Otherwise known as Palais Rohan, Bordeaux City Hall was built in 1771 in the elegant Louis XIV neoclassical style. It was where celebrated painter Eugène Delacroix discovered his calling in the 1780s, fascinated by the Pompei-style trompe l’oeil fresco in the dining room. What was simply an archiepiscopal residence at the time would later on be used as a revolutionary tribunal under the Reign of Terror in the 1790s, before it welcomed Napoleon I in 1808 and became an imperial residence in the process.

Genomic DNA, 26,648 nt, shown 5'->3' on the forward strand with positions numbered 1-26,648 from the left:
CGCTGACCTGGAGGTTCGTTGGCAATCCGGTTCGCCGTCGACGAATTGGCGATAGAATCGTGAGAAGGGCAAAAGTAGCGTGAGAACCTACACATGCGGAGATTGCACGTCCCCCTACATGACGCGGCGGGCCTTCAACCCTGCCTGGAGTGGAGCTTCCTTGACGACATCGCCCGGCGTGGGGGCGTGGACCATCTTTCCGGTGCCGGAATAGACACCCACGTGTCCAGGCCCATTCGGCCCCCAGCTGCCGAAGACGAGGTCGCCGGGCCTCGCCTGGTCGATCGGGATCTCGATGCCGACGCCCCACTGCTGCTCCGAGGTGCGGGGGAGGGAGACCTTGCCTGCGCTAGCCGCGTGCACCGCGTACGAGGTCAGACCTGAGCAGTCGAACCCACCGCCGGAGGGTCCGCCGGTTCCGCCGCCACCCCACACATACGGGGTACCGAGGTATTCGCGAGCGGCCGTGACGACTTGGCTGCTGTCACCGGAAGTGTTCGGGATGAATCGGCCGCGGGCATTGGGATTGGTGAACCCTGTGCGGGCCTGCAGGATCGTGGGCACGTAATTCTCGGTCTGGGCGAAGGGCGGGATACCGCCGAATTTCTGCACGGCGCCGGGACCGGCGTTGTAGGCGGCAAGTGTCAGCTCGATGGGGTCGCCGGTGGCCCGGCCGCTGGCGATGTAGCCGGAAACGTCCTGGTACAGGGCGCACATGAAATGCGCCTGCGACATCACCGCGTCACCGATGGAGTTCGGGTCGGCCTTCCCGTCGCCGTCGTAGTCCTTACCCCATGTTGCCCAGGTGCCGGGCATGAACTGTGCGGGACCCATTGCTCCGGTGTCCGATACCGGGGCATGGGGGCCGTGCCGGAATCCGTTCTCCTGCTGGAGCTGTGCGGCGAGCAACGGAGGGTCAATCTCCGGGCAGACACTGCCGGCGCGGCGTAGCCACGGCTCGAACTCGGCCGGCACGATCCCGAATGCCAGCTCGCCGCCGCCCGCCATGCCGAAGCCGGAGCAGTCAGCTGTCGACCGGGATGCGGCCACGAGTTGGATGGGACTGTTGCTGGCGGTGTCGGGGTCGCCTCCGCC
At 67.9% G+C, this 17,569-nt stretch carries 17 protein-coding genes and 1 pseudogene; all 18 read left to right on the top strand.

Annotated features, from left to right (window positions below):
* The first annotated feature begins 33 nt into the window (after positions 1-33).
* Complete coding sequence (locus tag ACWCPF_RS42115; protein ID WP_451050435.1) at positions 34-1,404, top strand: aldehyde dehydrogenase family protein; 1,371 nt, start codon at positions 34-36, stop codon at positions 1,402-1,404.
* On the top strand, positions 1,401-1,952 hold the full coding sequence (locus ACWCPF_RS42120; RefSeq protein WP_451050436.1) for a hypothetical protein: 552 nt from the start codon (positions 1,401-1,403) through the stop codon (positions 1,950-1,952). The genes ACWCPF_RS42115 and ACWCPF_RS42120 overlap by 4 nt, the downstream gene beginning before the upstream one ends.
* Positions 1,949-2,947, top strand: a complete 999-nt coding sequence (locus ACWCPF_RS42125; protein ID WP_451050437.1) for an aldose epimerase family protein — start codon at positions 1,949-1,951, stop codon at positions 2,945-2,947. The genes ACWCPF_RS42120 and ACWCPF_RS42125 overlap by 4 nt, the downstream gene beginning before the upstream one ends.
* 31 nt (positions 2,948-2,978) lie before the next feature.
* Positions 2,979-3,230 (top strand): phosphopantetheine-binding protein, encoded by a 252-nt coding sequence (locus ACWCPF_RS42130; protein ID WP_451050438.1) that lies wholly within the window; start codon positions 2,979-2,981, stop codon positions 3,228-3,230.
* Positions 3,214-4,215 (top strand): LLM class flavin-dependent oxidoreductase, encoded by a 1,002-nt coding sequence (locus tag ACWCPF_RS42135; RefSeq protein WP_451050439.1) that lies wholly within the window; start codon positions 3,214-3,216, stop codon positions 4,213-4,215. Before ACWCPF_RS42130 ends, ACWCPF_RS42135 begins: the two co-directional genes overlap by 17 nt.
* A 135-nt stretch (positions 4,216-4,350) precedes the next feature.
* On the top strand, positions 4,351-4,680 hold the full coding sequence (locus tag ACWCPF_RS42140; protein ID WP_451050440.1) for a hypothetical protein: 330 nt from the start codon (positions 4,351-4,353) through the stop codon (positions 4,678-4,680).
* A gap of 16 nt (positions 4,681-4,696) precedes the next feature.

It wasn't until 1836 that Palais Rohan officially became Bordeaux City Hall. Today, the building is surrounded by lovely English gardens and houses the Bordeaux Fine Arts Museum, one of the largest art galleries in France outside of Paris. It specializes in French and Dutch paintings (including Renoir, Delacroix and Picasso), a number of which were thankfully recovered after being looted during the French revolution.